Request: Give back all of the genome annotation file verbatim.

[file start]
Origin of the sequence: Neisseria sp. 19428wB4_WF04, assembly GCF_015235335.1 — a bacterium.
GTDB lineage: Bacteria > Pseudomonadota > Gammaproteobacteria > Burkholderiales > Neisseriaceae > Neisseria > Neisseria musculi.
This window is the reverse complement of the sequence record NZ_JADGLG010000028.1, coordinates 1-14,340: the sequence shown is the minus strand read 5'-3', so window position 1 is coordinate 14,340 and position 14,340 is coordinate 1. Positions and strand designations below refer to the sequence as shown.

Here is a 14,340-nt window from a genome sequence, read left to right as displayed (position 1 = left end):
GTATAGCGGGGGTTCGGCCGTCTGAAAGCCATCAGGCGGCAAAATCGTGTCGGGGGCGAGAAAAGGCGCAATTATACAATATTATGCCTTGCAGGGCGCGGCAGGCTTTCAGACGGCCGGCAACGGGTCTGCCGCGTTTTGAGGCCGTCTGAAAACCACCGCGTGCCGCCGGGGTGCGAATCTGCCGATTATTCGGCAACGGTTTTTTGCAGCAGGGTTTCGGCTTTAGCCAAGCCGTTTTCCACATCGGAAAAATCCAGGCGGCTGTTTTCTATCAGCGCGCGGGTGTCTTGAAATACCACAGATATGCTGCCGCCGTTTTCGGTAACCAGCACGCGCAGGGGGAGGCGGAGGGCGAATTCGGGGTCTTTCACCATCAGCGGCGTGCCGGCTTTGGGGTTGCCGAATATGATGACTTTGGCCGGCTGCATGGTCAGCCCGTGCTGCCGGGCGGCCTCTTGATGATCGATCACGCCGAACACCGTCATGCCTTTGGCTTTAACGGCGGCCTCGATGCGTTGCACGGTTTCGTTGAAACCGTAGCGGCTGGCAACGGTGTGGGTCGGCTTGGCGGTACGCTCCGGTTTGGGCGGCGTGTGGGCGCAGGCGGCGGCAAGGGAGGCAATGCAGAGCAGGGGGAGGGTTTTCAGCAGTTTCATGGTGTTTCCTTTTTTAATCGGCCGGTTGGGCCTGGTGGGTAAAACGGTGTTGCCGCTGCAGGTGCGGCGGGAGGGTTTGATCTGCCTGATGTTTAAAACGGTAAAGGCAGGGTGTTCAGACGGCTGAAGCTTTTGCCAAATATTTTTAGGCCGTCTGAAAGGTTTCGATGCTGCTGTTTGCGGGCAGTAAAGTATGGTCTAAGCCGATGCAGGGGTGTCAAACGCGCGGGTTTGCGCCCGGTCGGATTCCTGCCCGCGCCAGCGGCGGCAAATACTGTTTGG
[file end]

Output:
Origin of the sequence: Neisseria sp. 19428wB4_WF04, assembly GCF_015235335.1 — a bacterium.
GTDB lineage: Bacteria > Pseudomonadota > Gammaproteobacteria > Burkholderiales > Neisseriaceae > Neisseria > Neisseria musculi.
This window is the reverse complement of the sequence record NZ_JADGLG010000028.1, coordinates 1-14,340: the sequence shown is the minus strand read 5'-3', so window position 1 is coordinate 14,340 and position 14,340 is coordinate 1. Positions and strand designations below refer to the sequence as shown.

Here is a 14,340-nt window from a genome sequence, read left to right as displayed (position 1 = left end):
GTATAGCGGGGGTTCGGCCGTCTGAAAGCCATCAGGCGGCAAAATCGTGTCGGGGGCGAGAAAAGGCGCAATTATACAATATTATGCCTTGCAGGGCGCGGCAGGCTTTCAGACGGCCGGCAACGGGTCTGCCGCGTTTTGAGGCCGTCTGAAAACCACCGCGTGCCGCCGGGGTGCGAATCTGCCGATTATTCGGCAACGGTTTTTTGCAGCAGGGTTTCGGCTTTAGCCAAGCCGTTTTCCACATCGGAAAAATCCAGGCGGCTGTTTTCTATCAGCGCGCGGGTGTCTTGAAATACCACAGATATGCTGCCGCCGTTTTCGGTAACCAGCACGCGCAGGGGGAGGCGGAGGGCGAATTCGGGGTCTTTCACCATCAGCGGCGTGCCGGCTTTGGGGTTGCCGAATATGATGACTTTGGCCGGCTGCATGGTCAGCCCGTGCTGCCGGGCGGCCTCTTGATGATCGATCACGCCGAACACCGTCATGCCTTTGGCTTTAACGGCGGCCTCGATGCGTTGCACGGTTTCGTTGAAACCGTAGCGGCTGGCAACGGTGTGGGTCGGCTTGGCGGTACGCTCCGGTTTGGGCGGCGTGTGGGCGCAGGCGGCGGCAAGGGAGGCAATGCAGAGCAGGGGGAGGGTTTTCAGCAGTTTCATGGTGTTTCCTTTTTTAATCGGCCGGTTGGGCCTGGTGGGTAAAACGGTGTTGCCGCTGCAGGTGCGGCGGGAGGGTTTGATCTGCCTGATGTTTAAAACGGTAAAGGCAGGGTGTTCAGACGGCTGAAGCTTTTGCCAAATATTTTTAGGCCGTCTGAAAGGTTTCGATGCTGCTGTTTGCGGGCAGTAAAGTATGGTCTAAGCCGATGCAGGGGTGTCAAACGCGCGGGTTTGCGCCCGGTCGGATTCCTGCCCGCGCCAGCGGCGGCAAATACTGTTTGG